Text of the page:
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Review and Roundup: Matthew Weiner Misfires with Critically Panned ‘You Are Here’

Review and Roundup: Matthew Weiner Misfires with Critically Panned 'You Are Here'

Matthew Weiner’s contemporary comedy “You Are Here,” an exploration of male friendship starring Owen Wilson and Zach Galifianakis, doesn’t work. How could the creator of “Mad Men” so miss the mark? Weiner wrote the script just after he wrote “Mad Men,” and always intended for the lead to be played by Wilson. “I think Owen’s an under-appreciated actor,” he said. “I liked his screen persona which I feel is guiles and there’s a glibness there, there’s a kind of lighthearted comic sensibility but I always saw depth in there.”

When I talked to Weiner for an Indiewire Q & A, he articulately explained what he was going after—a realistic sweet portrait of two men who are lost and not able to manage their lives, one a bipolar pot grower who resists medication, the other a weatherman who cloaks his feelings via alcohol, weed and womanizing. Eventually the two reach growth and maturation. “I wanted to write a character-based story about someone who doesn’t feel,” he said. “Why not let it go down like a spoonful of sugar?”

Yet as you watch the film, which was funded by indie producer Gary Gilbert (“The Kids Are All Right”), it feels stiffly conventional and stuck in various stereotypes: the heedless playboy (Wilson), the pothead layabout (Galifianakis) the earth goddess muse (Laura Ramsey). Weiner’s ideas do not really come across. Reviews will be rough on this one.

See the roundup below:

Hollywood Reporter:

It’s understandable that for his first stab at feature
filmmaking, Matthew Weiner might want to explore territory far from that of his
brilliant long-form television drama, Mad Men. But it’s disappointing, even
downright depressing, that the man who invented Don Draper couldn’t come up
with anything better than the tired bromance refugees played by Owen Wilson and
Zach Galifianakis in You Are Here. While it aims to explore the crooked path to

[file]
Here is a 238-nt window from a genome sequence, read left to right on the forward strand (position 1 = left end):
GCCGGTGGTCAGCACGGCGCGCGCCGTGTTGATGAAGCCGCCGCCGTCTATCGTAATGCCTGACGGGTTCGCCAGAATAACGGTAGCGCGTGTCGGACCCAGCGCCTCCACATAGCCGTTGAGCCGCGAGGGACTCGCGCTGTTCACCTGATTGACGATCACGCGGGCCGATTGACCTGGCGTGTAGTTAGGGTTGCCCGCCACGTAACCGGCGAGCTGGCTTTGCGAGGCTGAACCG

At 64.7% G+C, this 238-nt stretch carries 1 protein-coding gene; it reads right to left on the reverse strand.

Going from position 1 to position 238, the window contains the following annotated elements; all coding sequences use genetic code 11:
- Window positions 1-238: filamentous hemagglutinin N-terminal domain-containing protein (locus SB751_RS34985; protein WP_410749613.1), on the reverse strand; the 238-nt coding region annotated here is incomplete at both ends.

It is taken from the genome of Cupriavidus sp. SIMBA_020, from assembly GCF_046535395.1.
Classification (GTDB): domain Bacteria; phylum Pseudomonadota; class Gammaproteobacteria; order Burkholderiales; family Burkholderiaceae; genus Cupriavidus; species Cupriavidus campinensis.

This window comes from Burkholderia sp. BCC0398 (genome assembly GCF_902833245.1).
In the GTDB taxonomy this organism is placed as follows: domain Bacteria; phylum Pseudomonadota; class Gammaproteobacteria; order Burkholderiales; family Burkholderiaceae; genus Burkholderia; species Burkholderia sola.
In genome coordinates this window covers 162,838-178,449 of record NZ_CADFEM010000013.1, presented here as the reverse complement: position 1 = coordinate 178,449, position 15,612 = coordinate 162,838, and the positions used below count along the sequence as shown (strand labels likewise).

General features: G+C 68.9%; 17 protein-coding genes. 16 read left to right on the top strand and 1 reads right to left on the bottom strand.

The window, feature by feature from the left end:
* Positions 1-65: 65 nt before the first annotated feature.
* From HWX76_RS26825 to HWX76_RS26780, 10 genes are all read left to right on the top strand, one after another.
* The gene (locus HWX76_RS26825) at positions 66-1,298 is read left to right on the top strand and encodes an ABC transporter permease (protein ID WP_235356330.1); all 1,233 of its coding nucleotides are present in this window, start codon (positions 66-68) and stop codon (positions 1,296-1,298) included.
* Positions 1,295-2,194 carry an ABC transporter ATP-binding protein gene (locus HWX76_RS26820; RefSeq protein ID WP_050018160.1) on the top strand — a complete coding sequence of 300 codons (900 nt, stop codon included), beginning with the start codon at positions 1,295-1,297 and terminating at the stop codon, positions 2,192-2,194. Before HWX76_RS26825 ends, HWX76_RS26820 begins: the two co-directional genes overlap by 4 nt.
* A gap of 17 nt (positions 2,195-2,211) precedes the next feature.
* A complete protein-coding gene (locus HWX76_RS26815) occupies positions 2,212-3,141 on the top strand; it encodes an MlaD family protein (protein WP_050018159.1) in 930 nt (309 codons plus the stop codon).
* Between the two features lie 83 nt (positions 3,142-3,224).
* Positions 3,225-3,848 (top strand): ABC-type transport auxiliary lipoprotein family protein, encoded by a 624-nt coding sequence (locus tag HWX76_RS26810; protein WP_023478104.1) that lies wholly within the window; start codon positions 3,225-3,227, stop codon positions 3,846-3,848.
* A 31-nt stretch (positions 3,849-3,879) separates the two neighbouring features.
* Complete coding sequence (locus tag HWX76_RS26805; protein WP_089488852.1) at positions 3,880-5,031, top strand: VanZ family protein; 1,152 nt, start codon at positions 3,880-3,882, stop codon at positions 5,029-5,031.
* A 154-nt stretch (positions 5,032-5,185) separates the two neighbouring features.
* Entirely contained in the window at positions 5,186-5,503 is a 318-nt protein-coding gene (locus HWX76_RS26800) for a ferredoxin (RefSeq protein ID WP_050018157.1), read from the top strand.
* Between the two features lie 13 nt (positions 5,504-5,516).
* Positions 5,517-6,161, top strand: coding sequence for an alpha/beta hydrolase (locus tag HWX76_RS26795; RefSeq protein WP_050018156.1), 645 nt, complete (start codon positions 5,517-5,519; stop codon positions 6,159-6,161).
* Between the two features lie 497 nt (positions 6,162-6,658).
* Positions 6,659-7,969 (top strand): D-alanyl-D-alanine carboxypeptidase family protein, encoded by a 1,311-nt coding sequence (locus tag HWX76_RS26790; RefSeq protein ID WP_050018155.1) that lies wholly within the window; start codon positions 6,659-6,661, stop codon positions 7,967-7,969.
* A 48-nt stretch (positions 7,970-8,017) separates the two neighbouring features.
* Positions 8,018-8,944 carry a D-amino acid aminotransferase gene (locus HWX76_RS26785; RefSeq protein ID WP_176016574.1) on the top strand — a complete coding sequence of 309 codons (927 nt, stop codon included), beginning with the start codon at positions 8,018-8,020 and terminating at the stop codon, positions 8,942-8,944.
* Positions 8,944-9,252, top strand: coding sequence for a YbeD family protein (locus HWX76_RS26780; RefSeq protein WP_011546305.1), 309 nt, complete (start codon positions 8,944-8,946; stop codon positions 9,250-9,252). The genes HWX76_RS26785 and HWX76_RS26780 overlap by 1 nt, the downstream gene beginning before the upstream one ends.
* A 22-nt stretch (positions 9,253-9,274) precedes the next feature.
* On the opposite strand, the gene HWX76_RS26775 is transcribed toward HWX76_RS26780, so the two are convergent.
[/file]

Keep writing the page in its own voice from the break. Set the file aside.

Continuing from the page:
male self-knowledge and a more harmonious place in the world, this tonal mess
rarely puts a foot right as comedy and makes only marginal improvements when it
turns poignant toward the end.


“You Are Here” is Matthew Weiner’s contribution to the
modern man-child genre: a study of toxic selfishness presented at comedy that
isn’t nearly funny enough for a film starring Owen Wilson and Zach
Galifianakis, and nowhere near as serious as Weiner’s celebrated TV work. What
“Mad Men” fans itching to see Weiner’s first attempt at feature directing don’t
realize is that he penned this script well before his hit show existed, and the
two projects share almost no creative DNA. Technically, it’s no worse than the
average studio comedy…


Beyond an overstuffed screenplay, Weiner’s biggest mistake
is an attempt to fashion a James L. Brooks-esque dramedy out of the
proceedings. It should be noted that even Brooks only succeeded with his own
formula a few times (this critic would argue only twice) and it’s a specific
tone that’s incredibly difficult to duplicate. “You Are Here”
switches from slapstick comedy to serious family drama to romantic comedy to a
mental health awareness drama over and over and over again. Even Brooks would
have dropped at least two out of the four categories. Granted, Weiner directs a
few individual scenes that are at least interesting to watch, but they all seem
like they are cut from different films.


Generally the comedy sits uncomfortably with the drama.
Weiner has made a sporadically funny but awkward film with a surprisingly
conservative heart (surely nobody still thinks beards are antisocial?), and
finished it off with a kiss-and-rainstorm climax that the Mad Men team would
have laughed out of the room.

The Playlist:

What is most difficult to comprehend here is what drove
Weiner to devote so much time and energy to so lackluster a story. There is
nothing wrong with a change of pace, or with using success in one medium to
take on something very different in another. But why this story, at this time?
Why saddle talented actors like Wilson, Galifianakis and Poehler with hackneyed
roles and subpar material? And how can we avoid comparing the film with “Mad
Men”? Too many questions, yes, but the truth is, “You Are Here” is a film so
bad that these questions are the only thing worth discussing.

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